16:02 GMT19 January 2021
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    UK charity Help Refugees has commented on the situation in the French town of Calais after a refugee camp was demolished last year.

    PARIS (Sputnik) – Four unaccompanied refugee minors have died in France’s northern town of Calais over the past two years due to months-long delays in the legal family reunification procedure after attempting to illegally cross the English Channel and reach the United Kingdom, Northern France regional manager for the UK charity Help Refugees told Sputnik on Thursday.

    "In the past two years, four children, engaged in the legal process of [family] reunification died at the border, as often delays of nine months forced them to give up waiting and risk their lives again, trying to cross [the border] illegally. They were 13, 14, 15, and 17 years old," Annie Gavrilescu said.

    The charity official called the EU Dublin 3 Regulations, outlining which EU countries would be responsible for considering a refugee's international protection application, "bureaucratic and cumbersome." Gavrilescu pointed to various flaws of the mechanism in France and the United Kingdom, such as the staff shortages and delays and mistakes in processing the applications.

    "We hope the government is reminded of legal and moral obligations they have to child refugees," Gavrilescu noted, asked what outcome of the debate can be expected.

    The activist urged the UK government to fill the remaining 280 places to accommodate unaccompanied refugees in the United Kingdom under the Dubs amendment. Also, family reunification procedures must be accelerated to prevent children from spending the winter without shelter in Calais, Gavrilescu said.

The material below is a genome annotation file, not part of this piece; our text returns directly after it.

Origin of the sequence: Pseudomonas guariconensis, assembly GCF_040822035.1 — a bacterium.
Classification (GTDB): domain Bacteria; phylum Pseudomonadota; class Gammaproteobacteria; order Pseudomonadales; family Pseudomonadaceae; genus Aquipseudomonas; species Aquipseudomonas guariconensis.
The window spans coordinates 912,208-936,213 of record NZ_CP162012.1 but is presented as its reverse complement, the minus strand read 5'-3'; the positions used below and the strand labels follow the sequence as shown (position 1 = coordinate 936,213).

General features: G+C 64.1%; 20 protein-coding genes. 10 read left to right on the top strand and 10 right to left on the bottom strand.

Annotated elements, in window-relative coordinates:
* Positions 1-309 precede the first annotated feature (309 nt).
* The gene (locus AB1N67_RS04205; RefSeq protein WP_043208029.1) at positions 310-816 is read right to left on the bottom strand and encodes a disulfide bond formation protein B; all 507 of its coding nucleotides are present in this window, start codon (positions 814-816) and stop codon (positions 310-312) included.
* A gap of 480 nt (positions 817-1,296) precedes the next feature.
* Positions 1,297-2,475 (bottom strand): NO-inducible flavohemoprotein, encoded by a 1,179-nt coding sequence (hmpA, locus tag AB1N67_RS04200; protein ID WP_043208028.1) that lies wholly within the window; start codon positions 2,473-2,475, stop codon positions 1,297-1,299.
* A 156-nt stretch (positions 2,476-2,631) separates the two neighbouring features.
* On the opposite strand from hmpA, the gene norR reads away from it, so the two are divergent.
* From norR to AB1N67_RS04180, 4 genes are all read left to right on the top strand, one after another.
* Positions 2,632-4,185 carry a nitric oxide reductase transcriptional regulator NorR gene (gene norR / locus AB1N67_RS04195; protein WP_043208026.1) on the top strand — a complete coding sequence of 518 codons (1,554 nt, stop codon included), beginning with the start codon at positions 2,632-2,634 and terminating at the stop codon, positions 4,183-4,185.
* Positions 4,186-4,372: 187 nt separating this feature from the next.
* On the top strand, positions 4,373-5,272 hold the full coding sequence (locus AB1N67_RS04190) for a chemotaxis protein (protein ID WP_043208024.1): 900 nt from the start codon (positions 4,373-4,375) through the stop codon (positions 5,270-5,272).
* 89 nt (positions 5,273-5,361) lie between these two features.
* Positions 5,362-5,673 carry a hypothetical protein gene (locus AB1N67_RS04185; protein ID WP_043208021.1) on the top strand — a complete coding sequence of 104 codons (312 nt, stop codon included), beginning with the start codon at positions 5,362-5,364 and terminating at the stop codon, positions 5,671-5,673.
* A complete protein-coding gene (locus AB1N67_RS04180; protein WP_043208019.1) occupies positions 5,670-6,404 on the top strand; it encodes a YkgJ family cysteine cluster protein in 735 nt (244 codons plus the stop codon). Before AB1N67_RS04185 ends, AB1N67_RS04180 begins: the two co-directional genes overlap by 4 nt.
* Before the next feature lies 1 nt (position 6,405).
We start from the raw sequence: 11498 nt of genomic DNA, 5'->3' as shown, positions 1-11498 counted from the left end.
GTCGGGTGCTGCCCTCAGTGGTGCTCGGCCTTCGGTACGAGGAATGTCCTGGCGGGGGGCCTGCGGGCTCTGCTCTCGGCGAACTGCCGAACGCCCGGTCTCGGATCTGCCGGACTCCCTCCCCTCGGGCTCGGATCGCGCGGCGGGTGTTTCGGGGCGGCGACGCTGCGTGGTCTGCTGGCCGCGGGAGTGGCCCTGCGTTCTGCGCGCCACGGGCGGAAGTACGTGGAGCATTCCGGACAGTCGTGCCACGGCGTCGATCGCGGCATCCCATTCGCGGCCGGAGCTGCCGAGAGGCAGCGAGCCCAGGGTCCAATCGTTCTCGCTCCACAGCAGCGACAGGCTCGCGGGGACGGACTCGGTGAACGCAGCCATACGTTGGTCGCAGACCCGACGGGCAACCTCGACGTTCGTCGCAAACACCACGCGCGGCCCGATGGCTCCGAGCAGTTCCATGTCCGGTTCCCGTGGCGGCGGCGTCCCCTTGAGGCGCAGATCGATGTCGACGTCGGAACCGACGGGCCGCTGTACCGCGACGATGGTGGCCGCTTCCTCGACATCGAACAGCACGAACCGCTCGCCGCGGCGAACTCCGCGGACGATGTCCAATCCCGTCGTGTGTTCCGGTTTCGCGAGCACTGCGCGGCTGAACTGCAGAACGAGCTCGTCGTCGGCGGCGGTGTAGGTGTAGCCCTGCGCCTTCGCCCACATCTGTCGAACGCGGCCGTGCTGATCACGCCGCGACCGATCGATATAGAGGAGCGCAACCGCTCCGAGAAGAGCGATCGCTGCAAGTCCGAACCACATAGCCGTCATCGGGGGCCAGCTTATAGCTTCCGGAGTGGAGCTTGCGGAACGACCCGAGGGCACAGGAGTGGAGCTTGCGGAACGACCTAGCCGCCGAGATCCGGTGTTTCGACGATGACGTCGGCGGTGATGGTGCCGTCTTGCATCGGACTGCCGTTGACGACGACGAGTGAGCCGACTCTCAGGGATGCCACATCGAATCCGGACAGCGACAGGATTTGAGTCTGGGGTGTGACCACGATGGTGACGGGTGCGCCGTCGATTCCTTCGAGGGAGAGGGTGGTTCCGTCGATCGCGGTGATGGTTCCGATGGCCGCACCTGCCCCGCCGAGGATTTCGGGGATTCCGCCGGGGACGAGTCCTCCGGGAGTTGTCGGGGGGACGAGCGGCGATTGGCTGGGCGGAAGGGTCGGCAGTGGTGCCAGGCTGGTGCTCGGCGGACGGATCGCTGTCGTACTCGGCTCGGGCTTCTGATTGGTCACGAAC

Gavrilescu has also called for scrapping the EU-Turkey deal eligibility deadline of March 20, 2016. Under the current regulations, only children who arrived in Europe before this date are considered eligible for participating in the Dubs scheme, which means that many vulnerable children who had arrived more recently are not being considered for relocation in the United Kingdom under the Dubs amendment.

    On Thursday, the UK House of Commons is holding a debate on a motion relating to Calais and unaccompanied child refugees in Europe. The motion calls for post-Brexit provisions to ensure that unaccompanied children in Europe would be able to continue to access the safe and legal means to reunite with family and relatives in the European Union as is currently provided for under the Dublin 3 Regulations.

    Over a year ago, the Calais makeshift refugee camp was demolished in October 2016 resulting in displacements of thousands of refugees who had been living there. In December 2016, then-UK Immigration Minister Robert Goodwill said that over 750 refugee children have arrived in the United Kingdom from Calais. According to Help Refugees, 200 of them arrived under the Dubs Amendment.

    The Dubs scheme, named after its initiator, Lord Alfred Dubs, and aimed to resettle about 3,000 unaccompanied refugee minors, was later ended by UK authorities, with Home Secretary Amber Rudd arguing that the scheme was serving to "encourage people traffickers."

    The decision was subsequently challenged by Help Refugees. UK media reported earlier on Thursday that the activists lost their legal challenge in the UK High Court.


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